#5 How did the economy fare in 1Q24?

Rural demand continued to catch up in the final quarter of 4QFY24 (1Q24), as signaled by the pickup in FMCG volume sales, two-wheeler sales and lower unemployment rate, whilst demand for MNREGA tapered off due to the start of the rabi harvesting period towards the end of the quarter. Business sentiments held up, captured by optimism on production and capacity utilisation, accompanied by a record high in e-way bills and double-digit jump in toll collections in March.

General government capital spending picked pace ahead of the elections, while the infrastructure industry index moderated towards the end of the period, including steel production. Corporate India registered a notable increase in revenue growth in 4Q, largely led by BFSIs and automakers, outside of which net profit slowed. On the external trade end, total exports (goods and service) rose by a faster pace than imports, helping to nearly halve the trade deficit and effectively lowering the drag on headline growth.

We peg our real GDP growth forecast at 7.0% yoy, taking the full year FY24 growth closer towards 8%. Our GDP Nowcast model that taps statistically important variables to provide a forward-looking assessment pegs growth in 1Q24 and 2Q24 (4QFY24 and 1QFY25) at about average of 7% (see chart).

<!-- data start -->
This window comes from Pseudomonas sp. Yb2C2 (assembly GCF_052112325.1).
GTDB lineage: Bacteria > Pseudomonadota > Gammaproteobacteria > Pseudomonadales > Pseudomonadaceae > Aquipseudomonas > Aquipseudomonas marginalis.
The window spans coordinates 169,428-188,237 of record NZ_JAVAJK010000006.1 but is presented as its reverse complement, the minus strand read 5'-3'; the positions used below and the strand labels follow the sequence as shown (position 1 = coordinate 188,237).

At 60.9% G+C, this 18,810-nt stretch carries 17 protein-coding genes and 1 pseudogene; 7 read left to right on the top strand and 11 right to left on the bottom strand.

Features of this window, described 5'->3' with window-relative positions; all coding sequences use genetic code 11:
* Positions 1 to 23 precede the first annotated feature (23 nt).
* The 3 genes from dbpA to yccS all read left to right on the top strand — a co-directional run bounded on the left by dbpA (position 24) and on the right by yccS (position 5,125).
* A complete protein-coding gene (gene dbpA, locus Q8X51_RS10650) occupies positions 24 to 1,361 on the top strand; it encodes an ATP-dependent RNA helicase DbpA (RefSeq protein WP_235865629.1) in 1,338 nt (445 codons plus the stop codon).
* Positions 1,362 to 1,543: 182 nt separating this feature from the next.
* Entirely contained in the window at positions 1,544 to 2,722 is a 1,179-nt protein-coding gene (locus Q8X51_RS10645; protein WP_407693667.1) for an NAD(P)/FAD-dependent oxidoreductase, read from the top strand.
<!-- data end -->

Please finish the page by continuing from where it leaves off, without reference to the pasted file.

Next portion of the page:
Liquidity measures not a policy signal

The Reserve Bank of India’s decision to conduct three bond buybacks met with limited success. We do not subscribe to the view that the buyback was a signal of change in the central bank’s stance on liquidity or policy. In our view, it underscores the authorities’ preference to stay nimble with its liquidity toolkit, anchor short term rates, mainly tap the VRR/ VRRR operations as required and prevent an election-driven squeeze in the interim.

Record high RBI surplus transfer: Add to this, the RBI announced a record high surplus transfer of INR 2.1trn (~0.6-0.7% of GDP) to the government for FY24, compared to the budgeted INR 850bn, last year’s INR 874bn and exceeding market expectations of ~INR 1trn. While underlying details will be available upon release of the annual balance sheet, prima facie, higher interest income from foreign securities, FX gains from forex transactions (gross dollar purchases of $153bn), revaluation of gold reserves and lower provisions were likely the main drivers.

On policy, the central bank will be keen to watch the impact of the ongoing heatwave on perishables inflation, particularly vegetables. Encouragingly, the intensity has decreased in the eastern and southern belts, with temperatures high elsewhere, impacting the zaid crops (read our opinion piece What will the rising mercury this summer do to Indian inflation?). Yield on the new 10Y paper slipped below 7.10%, eyeing 7.0% next, with bond markets likely to take cues from US counterparts in a data-light week, ahead of the domestic inflation print due mid-month.

To read the full report, click here to Download the PDF

Radhika Rao

Senior Economist – Eurozone, India, Indonesia
[email protected]